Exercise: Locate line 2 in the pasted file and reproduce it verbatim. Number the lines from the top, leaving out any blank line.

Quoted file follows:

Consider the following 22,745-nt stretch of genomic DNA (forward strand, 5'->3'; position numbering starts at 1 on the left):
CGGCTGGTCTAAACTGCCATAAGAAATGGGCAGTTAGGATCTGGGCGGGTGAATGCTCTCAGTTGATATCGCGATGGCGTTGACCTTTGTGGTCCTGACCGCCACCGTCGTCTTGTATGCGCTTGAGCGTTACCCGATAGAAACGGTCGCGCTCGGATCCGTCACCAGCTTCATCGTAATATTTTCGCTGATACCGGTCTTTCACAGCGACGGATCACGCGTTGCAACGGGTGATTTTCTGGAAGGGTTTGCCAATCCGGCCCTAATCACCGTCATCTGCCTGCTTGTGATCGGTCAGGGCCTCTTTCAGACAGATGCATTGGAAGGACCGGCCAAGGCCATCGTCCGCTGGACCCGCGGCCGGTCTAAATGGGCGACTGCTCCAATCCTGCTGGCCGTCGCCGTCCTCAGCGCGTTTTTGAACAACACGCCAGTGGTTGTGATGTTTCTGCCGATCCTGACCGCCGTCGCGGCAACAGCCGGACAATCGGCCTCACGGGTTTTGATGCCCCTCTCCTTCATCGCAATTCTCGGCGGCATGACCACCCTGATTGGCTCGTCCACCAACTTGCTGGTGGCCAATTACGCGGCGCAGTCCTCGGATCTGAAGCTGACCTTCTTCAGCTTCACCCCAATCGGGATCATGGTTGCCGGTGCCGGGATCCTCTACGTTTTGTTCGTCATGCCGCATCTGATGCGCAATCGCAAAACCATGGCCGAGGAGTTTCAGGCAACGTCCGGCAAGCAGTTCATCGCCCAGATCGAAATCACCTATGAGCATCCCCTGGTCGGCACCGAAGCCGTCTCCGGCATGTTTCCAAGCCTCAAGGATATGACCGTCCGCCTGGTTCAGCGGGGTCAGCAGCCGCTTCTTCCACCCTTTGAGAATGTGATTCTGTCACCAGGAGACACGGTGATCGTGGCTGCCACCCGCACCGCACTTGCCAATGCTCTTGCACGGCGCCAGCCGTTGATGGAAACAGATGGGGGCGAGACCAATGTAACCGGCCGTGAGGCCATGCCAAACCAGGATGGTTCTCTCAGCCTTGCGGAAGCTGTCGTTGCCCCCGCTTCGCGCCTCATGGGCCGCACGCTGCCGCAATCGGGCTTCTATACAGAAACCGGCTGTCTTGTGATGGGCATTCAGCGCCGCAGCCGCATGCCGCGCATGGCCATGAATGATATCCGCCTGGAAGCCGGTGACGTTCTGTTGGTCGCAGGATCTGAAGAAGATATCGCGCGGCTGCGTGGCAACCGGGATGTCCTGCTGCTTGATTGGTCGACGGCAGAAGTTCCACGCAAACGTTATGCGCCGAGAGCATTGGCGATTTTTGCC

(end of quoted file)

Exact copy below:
CGGCTGGTCTAAACTGCCATAAGAAATGGGCAGTTAGGATCTGGGCGGGTGAATGCTCTCAGTTGATATCGCGATGGCGTTGACCTTTGTGGTCCTGACCGCCACCGTCGTCTTGTATGCGCTTGAGCGTTACCCGATAGAAACGGTCGCGCTCGGATCCGTCACCAGCTTCATCGTAATATTTTCGCTGATACCGGTCTTTCACAGCGACGGATCACGCGTTGCAACGGGTGATTTTCTGGAAGGGTTTGCCAATCCGGCCCTAATCACCGTCATCTGCCTGCTTGTGATCGGTCAGGGCCTCTTTCAGACAGATGCATTGGAAGGACCGGCCAAGGCCATCGTCCGCTGGACCCGCGGCCGGTCTAAATGGGCGACTGCTCCAATCCTGCTGGCCGTCGCCGTCCTCAGCGCGTTTTTGAACAACACGCCAGTGGTTGTGATGTTTCTGCCGATCCTGACCGCCGTCGCGGCAACAGCCGGACAATCGGCCTCACGGGTTTTGATGCCCCTCTCCTTCATCGCAATTCTCGGCGGCATGACCACCCTGATTGGCTCGTCCACCAACTTGCTGGTGGCCAATTACGCGGCGCAGTCCTCGGATCTGAAGCTGACCTTCTTCAGCTTCACCCCAATCGGGATCATGGTTGCCGGTGCCGGGATCCTCTACGTTTTGTTCGTCATGCCGCATCTGATGCGCAATCGCAAAACCATGGCCGAGGAGTTTCAGGCAACGTCCGGCAAGCAGTTCATCGCCCAGATCGAAATCACCTATGAGCATCCCCTGGTCGGCACCGAAGCCGTCTCCGGCATGTTTCCAAGCCTCAAGGATATGACCGTCCGCCTGGTTCAGCGGGGTCAGCAGCCGCTTCTTCCACCCTTTGAGAATGTGATTCTGTCACCAGGAGACACGGTGATCGTGGCTGCCACCCGCACCGCACTTGCCAATGCTCTTGCACGGCGCCAGCCGTTGATGGAAACAGATGGGGGCGAGACCAATGTAACCGGCCGTGAGGCCATGCCAAACCAGGATGGTTCTCTCAGCCTTGCGGAAGCTGTCGTTGCCCCCGCTTCGCGCCTCATGGGCCGCACGCTGCCGCAATCGGGCTTCTATACAGAAACCGGCTGTCTTGTGATGGGCATTCAGCGCCGCAGCCGCATGCCGCGCATGGCCATGAATGATATCCGCCTGGAAGCCGGTGACGTTCTGTTGGTCGCAGGATCTGAAGAAGATATCGCGCGGCTGCGTGGCAACCGGGATGTCCTGCTGCTTGATTGGTCGACGGCAGAAGTTCCACGCAAACGTTATGCGCCGAGAGCATTGGCGATTTTTGCC